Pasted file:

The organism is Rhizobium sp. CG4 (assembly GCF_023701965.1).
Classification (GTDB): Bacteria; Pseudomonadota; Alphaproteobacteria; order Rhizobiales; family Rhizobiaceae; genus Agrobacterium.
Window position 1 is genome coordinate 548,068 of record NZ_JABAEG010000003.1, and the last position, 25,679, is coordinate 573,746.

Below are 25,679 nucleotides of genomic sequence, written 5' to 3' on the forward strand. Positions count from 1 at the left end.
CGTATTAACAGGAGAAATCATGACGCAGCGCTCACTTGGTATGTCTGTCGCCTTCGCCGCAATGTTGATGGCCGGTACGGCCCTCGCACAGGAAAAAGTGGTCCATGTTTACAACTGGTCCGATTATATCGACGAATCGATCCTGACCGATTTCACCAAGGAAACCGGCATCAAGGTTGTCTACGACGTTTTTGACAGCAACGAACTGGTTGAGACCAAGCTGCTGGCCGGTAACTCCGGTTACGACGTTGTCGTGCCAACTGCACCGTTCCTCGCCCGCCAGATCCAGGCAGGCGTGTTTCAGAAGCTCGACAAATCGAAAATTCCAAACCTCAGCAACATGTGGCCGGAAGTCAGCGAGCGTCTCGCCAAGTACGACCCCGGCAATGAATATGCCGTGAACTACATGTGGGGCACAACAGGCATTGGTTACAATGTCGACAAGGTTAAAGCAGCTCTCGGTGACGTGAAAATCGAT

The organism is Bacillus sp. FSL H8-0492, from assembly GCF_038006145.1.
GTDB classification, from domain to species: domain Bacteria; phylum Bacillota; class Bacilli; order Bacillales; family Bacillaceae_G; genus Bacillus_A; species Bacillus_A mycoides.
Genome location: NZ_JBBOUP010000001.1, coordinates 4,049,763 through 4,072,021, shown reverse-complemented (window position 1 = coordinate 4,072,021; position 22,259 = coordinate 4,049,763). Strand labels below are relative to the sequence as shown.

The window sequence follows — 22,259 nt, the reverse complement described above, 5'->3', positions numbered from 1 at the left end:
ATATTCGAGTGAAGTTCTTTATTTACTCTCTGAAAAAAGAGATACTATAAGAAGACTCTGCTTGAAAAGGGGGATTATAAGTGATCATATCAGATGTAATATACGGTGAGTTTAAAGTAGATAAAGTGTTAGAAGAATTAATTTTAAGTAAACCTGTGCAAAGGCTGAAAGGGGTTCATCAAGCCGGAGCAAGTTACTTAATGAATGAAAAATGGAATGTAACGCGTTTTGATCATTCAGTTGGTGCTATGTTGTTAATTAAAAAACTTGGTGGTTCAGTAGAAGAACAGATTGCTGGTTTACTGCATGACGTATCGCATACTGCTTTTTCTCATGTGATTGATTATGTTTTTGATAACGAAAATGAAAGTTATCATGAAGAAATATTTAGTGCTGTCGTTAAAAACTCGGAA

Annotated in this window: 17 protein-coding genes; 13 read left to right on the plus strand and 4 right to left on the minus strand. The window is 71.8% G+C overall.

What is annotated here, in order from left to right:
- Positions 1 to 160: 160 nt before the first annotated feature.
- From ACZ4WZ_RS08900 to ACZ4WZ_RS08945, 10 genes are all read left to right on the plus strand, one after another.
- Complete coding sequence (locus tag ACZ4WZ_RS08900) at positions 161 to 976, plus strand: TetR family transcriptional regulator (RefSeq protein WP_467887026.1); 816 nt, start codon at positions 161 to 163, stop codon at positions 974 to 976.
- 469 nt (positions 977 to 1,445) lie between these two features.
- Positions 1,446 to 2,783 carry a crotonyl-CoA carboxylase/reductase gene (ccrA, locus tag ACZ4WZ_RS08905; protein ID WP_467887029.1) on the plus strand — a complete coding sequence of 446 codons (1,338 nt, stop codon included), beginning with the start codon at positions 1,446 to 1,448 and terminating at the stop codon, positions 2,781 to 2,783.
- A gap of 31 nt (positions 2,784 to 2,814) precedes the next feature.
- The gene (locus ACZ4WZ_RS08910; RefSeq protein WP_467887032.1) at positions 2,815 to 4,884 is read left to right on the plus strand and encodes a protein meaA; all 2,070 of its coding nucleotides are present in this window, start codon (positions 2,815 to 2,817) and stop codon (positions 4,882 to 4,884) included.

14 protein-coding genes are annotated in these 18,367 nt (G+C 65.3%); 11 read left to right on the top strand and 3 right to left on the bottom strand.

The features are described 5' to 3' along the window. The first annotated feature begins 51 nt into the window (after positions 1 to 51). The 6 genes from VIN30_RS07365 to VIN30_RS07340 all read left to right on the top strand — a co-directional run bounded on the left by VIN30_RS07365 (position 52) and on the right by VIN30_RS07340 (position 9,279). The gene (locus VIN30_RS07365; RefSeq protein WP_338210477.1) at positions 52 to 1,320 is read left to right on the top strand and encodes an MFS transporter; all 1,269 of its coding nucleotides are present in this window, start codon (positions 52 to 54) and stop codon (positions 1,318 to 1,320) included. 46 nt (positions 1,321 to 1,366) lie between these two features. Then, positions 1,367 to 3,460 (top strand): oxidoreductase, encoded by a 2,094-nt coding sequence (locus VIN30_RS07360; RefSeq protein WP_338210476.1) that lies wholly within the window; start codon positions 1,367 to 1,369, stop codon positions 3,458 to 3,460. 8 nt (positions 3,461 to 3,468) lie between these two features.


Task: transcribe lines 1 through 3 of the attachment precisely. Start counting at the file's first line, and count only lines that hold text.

The organism is Rhizobium sp. CG4 (assembly GCF_023701965.1).
Classification (GTDB): Bacteria; Pseudomonadota; Alphaproteobacteria; order Rhizobiales; family Rhizobiaceae; genus Agrobacterium.
Window position 1 is genome coordinate 548,068 of record NZ_JABAEG010000003.1, and the last position, 25,679, is coordinate 573,746.